Władysław and Maria Dydyn lived in the village of Zawadówka (Tarnopole province). In the year 1942, under the cover of darkness, Jewish family knocked on their doors: ChawaIta Czeret (maiden name Klein) together with her children: Bronia, Henia and Chaima, and her brother’s-in-law wife Biuta Klein. “That night ChawaIta Klein said to my grandmother Maria: Either kill me or surrender me to Germans. I’m not going anywhere. Grandmother cried and begged, saying that she has children of her own, asking Chawa to understand the danger that she was putting them in”. No amount of excuses mattered. The family stayed. The Jews hid in the shelter that Władysława built earlier. “After a few days, when German troops entered their backyard, the situation became dangerous. They occupied the yard surrounded by fence, on which they set their field kitchen and weapon storage. Soldiers guarded the place day and night allowing only children to move freely in the yard”.
The elder of Dydyn’s daughter, Stanisława, avoided the vicinity of stables, so as not to rise the suspicion of Germans and expose the shelter. Anna, eleven years old at the time, was the one going to the hideout most of the time. “When soldiers on guard duty stopped my mother carrying food inside milk jug, she was supposed to say that she was going to fed the animals”. Shelter was arranged in such a way,that after entering the cowshed you had to move the wooden crib and go down the ladder to reach the small room. From there, you could reach the second part of the hideout. “There was very little room inside, there were no windows, and its walls were thin, not providing any protection against cold”. When winter came and it was really cold outside, Dydyns provided the Jews with additional clothes and sheepskins. Still, they became ill. “ They had to cough with their face pressed into the pillow so that the Germans wouldn’t hear them. They spent their time in darkness, because they couldn’t use candles and only lighted the lamp once in a while[…]. Both families lived in great fear for their lives”.
The shelter was a safe place until Binka left it one day to go to the neighbouring village for her clothes. She returned the same night that she left. It was also at that time that she told someone of her hiding place, which turned out to be a rash and disastrous decision. Gestapo officers entered the Dydyns’ house early in the morning. Everyone was questioned. All children included, together with Staszek, who was four years old at the time. Despite his young age, he realized the grave danger his family was in. He didn’t say anything about Jews, even though the Gestapo officer was offering him chocolate. Germans ordered the Dydyn family to stand against the wall in the corridor. Maria cried and trembled, worried about the fate that awaited them. Governor, which was summoned and came together with the Gestapo, said to her: “Marylko, you have doomed your children”. Germans knew that the Jews were hiding inside the barn. The commanded the chief to take them to it. “[…] Fortunately, two identical barns and cowsheds stood on the same yard.One of them belonged to my uncle and aunt. Governor, knowing that Jews were inside my grandparents barn, led the Gestapo to my aunt and uncle’s bar, which was close to my grandparents’ house. The barn, in which the Jews were hiding, was near the house of my uncle and aunt“. Gestapo didn’t find anyone and the officers left. After few hours Maria dared to go to the Jews hideout. It was then that she learned why the Germans searched her house.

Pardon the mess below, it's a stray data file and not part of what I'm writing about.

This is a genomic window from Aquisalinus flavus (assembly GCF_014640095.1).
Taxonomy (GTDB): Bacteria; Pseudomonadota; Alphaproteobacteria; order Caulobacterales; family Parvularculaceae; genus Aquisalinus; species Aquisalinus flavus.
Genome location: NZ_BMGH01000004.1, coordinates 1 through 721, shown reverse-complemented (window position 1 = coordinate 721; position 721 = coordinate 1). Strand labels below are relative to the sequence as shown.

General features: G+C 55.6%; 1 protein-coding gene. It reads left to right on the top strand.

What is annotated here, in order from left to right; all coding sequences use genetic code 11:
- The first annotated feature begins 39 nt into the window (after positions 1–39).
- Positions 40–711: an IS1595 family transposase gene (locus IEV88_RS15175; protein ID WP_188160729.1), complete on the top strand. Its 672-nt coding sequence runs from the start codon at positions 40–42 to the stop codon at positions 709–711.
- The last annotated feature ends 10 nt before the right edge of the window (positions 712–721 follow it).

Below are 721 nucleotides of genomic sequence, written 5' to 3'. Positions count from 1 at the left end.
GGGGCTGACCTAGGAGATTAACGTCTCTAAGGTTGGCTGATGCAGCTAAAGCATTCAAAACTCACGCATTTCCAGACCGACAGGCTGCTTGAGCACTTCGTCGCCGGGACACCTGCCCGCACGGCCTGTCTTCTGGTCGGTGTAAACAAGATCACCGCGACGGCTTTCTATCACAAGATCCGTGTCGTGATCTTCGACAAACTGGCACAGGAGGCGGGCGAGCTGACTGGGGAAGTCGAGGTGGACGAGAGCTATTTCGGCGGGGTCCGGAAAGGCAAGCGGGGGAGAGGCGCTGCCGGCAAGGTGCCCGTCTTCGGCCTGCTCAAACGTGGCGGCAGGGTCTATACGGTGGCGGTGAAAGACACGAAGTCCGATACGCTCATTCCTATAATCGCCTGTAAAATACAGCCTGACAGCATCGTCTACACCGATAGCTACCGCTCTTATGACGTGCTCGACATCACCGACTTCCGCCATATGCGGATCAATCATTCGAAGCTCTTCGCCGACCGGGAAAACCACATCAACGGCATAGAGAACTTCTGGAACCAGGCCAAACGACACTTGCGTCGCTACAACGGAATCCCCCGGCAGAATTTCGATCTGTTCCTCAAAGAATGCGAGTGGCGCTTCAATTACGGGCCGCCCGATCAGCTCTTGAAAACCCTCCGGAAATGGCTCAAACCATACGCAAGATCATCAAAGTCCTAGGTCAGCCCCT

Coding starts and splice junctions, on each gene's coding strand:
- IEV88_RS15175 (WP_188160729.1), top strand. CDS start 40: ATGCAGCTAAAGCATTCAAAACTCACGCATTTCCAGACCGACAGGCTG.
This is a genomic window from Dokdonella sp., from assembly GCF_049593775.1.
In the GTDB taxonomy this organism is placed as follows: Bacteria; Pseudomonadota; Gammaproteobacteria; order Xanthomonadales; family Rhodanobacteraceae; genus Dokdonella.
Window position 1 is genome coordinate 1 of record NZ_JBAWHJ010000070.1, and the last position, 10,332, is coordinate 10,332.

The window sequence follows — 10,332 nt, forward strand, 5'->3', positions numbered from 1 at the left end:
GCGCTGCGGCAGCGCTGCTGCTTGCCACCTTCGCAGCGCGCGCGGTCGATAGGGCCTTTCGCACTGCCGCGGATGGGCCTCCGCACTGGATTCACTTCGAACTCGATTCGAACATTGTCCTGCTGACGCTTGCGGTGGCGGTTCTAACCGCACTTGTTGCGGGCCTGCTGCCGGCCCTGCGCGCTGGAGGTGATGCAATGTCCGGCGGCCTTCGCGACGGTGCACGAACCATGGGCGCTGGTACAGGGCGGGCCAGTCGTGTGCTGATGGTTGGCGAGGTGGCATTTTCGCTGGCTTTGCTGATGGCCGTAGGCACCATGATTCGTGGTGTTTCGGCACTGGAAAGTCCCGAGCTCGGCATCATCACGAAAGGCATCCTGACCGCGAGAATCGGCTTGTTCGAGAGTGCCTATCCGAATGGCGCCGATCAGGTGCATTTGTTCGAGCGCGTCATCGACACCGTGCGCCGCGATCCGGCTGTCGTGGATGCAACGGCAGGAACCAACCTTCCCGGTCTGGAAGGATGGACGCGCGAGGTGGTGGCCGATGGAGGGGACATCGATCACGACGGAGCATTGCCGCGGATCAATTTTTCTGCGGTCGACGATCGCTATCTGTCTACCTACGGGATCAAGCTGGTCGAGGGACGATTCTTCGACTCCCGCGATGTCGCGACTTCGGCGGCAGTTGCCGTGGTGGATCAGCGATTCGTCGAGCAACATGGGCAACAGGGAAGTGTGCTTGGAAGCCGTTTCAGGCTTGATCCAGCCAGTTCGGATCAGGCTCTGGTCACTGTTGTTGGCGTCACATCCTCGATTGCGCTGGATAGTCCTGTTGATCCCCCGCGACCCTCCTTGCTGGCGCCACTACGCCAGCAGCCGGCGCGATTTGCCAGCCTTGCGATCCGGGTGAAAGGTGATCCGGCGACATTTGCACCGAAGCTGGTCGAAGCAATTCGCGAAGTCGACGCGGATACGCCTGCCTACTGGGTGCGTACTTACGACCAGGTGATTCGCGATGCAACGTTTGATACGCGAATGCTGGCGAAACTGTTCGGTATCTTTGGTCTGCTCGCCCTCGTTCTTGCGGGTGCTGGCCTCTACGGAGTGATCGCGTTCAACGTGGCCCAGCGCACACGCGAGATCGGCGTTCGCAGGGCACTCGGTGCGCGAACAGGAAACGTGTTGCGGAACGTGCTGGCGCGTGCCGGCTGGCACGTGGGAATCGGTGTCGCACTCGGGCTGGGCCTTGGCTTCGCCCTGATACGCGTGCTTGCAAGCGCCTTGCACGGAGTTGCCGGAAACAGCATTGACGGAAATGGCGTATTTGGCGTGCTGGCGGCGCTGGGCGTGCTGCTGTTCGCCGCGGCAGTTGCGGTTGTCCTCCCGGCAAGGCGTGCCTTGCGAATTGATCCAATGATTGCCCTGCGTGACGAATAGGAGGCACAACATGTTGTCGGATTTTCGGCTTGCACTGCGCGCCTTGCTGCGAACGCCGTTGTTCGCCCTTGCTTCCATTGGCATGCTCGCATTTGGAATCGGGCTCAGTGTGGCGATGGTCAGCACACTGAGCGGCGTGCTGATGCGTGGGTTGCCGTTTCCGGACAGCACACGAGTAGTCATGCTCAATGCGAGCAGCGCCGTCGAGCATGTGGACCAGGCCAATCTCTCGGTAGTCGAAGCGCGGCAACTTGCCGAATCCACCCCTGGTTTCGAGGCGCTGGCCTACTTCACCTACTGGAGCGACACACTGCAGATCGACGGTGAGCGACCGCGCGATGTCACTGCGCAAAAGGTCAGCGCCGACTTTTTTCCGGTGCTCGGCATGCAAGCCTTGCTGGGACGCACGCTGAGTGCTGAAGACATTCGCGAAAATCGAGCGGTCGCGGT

Jews stayed at Dydyns’ place until 1944. Władysława brought them on a hay-covered wagon a few villages further. “After the war, even though both families didn’t know each other for long, they became friends. My mother, Anna Paulina Król maiden name Dydyn, kept in touch with one of the Jewish family daughters , Bronia Sofer. Władysław and Maria were rewarded for their bravery and heroism by the Yad Vashem Institute with the title of Righteous Among the Nations.
- FLV, List od Krystyny Lubiszewskiej, Wrocław, 10.06.2014 r.
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